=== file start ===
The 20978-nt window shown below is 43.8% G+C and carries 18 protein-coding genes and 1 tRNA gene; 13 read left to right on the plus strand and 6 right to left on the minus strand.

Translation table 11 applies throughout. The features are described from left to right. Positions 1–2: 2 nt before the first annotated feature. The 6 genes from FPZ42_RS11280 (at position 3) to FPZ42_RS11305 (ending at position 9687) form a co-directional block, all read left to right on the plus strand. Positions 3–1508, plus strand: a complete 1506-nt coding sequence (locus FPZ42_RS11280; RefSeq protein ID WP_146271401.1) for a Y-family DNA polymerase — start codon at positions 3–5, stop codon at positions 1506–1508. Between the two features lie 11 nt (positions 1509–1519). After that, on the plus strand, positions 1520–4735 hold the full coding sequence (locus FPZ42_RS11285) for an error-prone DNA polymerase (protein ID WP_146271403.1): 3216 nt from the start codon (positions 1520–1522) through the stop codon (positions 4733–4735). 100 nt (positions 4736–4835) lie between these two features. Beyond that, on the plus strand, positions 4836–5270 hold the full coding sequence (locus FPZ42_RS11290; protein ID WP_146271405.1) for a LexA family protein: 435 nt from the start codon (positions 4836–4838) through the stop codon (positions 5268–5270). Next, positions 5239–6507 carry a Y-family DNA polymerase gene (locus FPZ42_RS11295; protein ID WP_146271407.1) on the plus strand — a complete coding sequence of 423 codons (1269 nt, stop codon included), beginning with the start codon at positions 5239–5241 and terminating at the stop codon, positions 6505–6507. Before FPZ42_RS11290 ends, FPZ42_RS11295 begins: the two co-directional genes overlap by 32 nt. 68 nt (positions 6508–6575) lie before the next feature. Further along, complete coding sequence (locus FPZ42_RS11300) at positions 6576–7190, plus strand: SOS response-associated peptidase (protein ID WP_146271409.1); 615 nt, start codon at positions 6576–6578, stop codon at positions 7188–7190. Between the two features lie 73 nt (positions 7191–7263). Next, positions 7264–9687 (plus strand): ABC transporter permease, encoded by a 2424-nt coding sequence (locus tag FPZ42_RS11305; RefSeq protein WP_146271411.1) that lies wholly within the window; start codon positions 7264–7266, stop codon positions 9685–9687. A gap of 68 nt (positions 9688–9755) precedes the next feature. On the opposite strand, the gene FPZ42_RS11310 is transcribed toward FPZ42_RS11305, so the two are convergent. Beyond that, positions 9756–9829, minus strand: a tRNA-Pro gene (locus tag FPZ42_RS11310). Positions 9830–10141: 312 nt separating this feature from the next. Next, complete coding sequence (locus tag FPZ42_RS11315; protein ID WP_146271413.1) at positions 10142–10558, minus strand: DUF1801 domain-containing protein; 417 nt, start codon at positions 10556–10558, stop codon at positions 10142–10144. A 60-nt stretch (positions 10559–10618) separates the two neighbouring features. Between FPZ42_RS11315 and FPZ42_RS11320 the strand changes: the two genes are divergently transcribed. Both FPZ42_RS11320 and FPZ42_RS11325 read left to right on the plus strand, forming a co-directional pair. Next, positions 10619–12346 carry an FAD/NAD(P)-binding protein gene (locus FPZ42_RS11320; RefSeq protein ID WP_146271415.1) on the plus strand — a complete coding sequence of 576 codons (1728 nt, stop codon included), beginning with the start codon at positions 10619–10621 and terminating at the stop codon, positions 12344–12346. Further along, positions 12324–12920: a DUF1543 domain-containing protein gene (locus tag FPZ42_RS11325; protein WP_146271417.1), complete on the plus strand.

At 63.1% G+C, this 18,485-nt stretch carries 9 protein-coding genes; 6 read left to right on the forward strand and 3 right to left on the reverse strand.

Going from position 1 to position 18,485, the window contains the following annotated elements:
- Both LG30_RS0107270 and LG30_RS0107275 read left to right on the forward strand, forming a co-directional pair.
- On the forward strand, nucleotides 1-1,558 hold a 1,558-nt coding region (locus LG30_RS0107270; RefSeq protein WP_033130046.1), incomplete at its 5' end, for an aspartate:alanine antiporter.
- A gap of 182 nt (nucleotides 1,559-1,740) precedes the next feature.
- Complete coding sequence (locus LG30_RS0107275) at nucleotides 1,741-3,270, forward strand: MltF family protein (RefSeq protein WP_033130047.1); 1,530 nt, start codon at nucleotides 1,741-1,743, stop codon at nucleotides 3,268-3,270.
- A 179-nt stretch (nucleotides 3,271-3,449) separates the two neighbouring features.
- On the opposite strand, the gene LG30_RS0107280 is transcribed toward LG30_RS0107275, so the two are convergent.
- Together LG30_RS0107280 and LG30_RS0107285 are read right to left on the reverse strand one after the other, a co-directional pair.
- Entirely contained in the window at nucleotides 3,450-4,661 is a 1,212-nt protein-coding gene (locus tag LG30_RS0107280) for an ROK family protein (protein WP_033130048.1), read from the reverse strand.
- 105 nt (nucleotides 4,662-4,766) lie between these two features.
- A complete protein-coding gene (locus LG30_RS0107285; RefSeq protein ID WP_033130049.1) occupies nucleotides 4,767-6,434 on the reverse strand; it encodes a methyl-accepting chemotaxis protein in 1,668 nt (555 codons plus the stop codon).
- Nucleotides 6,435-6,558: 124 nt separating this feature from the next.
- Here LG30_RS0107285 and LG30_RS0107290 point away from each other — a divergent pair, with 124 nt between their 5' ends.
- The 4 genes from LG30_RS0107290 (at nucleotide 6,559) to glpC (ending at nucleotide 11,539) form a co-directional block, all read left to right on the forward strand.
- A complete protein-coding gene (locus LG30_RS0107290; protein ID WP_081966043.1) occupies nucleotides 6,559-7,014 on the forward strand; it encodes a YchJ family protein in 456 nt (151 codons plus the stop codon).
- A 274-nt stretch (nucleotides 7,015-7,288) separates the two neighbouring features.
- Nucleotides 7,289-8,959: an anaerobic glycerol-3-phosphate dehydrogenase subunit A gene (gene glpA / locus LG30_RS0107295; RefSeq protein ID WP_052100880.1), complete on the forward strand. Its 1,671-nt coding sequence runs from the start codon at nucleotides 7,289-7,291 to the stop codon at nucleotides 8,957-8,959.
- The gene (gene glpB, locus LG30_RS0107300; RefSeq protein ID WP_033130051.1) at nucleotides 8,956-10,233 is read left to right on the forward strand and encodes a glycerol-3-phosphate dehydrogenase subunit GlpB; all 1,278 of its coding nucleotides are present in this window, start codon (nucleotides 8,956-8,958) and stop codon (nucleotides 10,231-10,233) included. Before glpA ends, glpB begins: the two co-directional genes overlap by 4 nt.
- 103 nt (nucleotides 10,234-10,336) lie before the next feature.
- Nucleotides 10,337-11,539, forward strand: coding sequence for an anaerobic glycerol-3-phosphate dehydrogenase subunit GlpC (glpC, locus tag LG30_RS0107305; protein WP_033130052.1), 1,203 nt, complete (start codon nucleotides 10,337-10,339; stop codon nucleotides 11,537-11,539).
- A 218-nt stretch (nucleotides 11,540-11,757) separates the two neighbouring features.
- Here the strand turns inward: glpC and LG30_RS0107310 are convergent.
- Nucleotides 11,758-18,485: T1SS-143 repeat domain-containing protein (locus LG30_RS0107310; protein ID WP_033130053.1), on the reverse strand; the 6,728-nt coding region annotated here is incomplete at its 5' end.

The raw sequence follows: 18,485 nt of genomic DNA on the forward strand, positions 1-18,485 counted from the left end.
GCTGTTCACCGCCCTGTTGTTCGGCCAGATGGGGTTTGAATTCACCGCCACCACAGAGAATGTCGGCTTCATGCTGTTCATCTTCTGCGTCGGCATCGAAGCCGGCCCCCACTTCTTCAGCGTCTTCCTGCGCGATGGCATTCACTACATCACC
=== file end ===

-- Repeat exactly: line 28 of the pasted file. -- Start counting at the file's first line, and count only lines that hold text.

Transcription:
GCTGTTCACCGCCCTGTTGTTCGGCCAGATGGGGTTTGAATTCACCGCCACCACAGAGAATGTCGGCTTCATGCTGTTCATCTTCTGCGTCGGCATCGAAGCCGGCCCCCACTTCTTCAGCGTCTTCCTGCGCGATGGCATTCACTACATCACC